Lucky numbers in Python

Steven D'Aprano steve+comp.lang.python at pearwood.info
Thu Apr 30 02:11:53 CEST 2015


On Thu, 30 Apr 2015 05:57 am, Ian Kelly wrote:

> On Wed, Apr 29, 2015 at 12:24 PM, Cecil Westerhof <Cecil at decebal.nl>
> wrote:
>> I was wondering if there is a way to do this:
>>             for del_index in range((sieve_len // skip_count) * skip_count
>>             - 1,
>>                                   skip_count - 2, -skip_count):
>>                 del sieve[del_index]
>> in a more efficient way.
> 
> You can delete using slices.
> 
> del sieve[(sieve_len // skip_count) * skip_count - 1 : skip_count - 2
> : -skip_count]
> 
> Now you no longer need to do the iteration in reverse, which makes the
> slicing simpler:
> 
> del sieve[skip_count - 1 : (sieve_len // skip_count) * skip_count :
> skip_count]

True, but *probably* at the expense of speed. When you delete items from a
list, the remaining items have to be moved, which takes time, especially
for very large lists.

Most of the time, rather than deleting items, it is faster to set them to a
placeholder (for example None) and then copy the ones which aren't None in
a separate loop:


def erat(n):
    """Return a list of primes up to and including n.

    This is a fixed-size version of the Sieve of Eratosthenes, using an
    adaptation of the traditional algorithm.

    >>> erat(30)
    [2, 3, 5, 7, 11, 13, 17, 19, 23, 29]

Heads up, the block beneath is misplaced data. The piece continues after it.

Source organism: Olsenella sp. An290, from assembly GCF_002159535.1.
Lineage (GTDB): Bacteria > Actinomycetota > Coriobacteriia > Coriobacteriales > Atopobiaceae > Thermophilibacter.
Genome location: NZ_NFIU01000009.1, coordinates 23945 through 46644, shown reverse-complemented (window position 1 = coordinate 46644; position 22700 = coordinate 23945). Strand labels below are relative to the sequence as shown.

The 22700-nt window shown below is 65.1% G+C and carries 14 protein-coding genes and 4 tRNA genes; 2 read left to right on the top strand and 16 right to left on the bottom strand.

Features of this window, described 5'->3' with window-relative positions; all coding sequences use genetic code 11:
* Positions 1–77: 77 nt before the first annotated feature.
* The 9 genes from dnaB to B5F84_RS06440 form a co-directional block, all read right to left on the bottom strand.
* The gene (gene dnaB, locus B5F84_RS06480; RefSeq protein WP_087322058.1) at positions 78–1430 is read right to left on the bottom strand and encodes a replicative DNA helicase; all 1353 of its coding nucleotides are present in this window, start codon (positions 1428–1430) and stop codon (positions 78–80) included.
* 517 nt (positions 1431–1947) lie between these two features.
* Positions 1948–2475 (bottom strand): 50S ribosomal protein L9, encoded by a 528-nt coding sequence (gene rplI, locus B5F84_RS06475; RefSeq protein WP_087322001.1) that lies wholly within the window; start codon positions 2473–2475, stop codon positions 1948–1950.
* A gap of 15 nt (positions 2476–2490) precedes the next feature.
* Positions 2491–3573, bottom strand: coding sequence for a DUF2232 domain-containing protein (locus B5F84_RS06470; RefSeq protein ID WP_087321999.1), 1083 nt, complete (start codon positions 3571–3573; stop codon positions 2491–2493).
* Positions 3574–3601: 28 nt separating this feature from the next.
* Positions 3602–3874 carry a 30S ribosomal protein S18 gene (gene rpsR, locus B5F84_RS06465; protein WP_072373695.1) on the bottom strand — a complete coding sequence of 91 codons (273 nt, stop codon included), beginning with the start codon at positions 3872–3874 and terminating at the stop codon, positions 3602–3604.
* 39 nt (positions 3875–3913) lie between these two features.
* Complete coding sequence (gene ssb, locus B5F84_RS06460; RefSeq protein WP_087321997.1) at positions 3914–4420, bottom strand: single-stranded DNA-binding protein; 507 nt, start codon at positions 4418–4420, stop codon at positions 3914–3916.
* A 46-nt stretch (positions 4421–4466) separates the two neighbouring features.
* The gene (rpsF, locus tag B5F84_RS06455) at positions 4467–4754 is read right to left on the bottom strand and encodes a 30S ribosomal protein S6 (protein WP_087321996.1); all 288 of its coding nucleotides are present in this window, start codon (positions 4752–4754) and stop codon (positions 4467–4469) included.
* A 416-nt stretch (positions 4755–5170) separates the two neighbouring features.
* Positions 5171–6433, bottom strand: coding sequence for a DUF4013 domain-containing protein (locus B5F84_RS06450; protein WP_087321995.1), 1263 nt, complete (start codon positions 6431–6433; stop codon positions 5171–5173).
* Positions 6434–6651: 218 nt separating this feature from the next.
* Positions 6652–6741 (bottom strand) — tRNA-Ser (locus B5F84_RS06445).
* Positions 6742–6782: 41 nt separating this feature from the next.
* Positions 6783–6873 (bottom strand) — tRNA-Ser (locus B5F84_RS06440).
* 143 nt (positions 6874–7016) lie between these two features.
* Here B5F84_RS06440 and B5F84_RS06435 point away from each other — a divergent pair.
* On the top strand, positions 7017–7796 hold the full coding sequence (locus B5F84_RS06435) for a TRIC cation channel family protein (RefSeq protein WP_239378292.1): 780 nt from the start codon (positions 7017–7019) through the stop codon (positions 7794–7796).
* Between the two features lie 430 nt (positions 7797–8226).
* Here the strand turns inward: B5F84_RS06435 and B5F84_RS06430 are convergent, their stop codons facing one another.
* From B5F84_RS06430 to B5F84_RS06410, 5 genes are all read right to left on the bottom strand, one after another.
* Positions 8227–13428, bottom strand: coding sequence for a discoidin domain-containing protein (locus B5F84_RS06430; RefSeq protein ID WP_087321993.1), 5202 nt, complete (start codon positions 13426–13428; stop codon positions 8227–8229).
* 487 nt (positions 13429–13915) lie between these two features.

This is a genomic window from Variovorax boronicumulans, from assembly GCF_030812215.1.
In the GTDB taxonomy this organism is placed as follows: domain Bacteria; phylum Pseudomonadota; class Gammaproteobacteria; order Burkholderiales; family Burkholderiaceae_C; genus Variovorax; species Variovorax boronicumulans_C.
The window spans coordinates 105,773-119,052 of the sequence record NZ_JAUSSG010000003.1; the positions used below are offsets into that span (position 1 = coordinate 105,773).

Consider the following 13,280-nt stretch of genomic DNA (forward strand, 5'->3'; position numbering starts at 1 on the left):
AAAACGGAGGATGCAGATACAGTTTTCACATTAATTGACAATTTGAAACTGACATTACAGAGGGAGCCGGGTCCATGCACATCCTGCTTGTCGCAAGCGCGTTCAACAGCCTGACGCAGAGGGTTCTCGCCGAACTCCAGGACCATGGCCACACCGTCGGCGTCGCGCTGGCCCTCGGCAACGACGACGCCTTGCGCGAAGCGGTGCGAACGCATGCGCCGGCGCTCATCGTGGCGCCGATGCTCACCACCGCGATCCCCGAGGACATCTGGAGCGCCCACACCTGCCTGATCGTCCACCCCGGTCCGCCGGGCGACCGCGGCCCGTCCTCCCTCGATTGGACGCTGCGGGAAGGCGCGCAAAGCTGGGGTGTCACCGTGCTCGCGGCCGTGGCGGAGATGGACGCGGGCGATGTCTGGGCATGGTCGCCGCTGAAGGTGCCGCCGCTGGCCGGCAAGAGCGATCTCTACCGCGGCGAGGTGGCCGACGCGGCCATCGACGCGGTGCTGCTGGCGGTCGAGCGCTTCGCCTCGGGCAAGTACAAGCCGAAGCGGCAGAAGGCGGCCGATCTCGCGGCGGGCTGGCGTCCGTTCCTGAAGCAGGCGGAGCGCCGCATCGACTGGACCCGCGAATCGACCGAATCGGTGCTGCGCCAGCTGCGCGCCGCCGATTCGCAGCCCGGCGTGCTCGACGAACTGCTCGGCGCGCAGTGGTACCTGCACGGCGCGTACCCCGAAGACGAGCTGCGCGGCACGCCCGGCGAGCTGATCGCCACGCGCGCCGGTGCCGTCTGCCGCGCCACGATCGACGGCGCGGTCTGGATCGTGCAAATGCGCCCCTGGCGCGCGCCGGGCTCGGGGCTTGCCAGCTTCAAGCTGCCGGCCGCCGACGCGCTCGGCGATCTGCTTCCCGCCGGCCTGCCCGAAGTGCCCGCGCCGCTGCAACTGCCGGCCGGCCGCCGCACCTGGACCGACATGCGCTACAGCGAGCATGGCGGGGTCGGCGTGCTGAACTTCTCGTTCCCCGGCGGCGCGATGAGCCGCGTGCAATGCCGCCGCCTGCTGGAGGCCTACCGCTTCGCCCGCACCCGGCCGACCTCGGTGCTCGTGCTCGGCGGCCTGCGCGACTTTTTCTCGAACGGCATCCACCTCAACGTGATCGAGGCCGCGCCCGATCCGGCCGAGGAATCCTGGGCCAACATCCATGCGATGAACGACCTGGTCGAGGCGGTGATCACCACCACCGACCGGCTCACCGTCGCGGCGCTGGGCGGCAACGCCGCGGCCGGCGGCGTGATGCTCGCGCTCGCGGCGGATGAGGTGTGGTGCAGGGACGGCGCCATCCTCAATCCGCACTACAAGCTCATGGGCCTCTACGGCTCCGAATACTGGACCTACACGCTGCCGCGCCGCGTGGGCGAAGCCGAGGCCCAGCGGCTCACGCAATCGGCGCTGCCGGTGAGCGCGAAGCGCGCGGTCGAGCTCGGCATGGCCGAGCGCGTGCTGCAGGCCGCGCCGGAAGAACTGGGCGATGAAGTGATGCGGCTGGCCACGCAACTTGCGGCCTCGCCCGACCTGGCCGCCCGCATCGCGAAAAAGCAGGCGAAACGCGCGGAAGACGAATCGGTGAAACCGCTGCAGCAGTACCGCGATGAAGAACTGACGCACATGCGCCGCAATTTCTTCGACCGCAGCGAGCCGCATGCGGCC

"""
    if n < 2:
        return []
    # Generate a fixed array of integers.
    arr = list(range(n+1))  # A list is faster than an array.
    # Cross out 0 and 1 since they aren't prime.
    arr[0] = arr[1] = None
    i = 2
    while i*i <= n:
        # Cross out all the multiples of i starting from i**2.
        for p in range(i*i, n+1, i):
            arr[p] = None
        # Advance to the next number not crossed off.
        i += 1
        while i <= n and arr[i] is None:
            i += 1
    # Copy the items which aren't None.
    return list(filter(None, arr))


The above is written for Python 3. In Python 2, you can safely drop the two
calls to list() since both range and filter already return lists.

Another alternative is to use slice assignment of the slices that you don't
delete, rather than deleting directly:


del alist[5:55]

is similar to:

alist[:] = alist[:4] + alist[55:]  # Note the [:] on the left.


Which is faster will probably depend on the specifics of the list.

But of course for small lists, none of this matters and you should just use
whatever is easiest and most natural to read.




-- 
Steven




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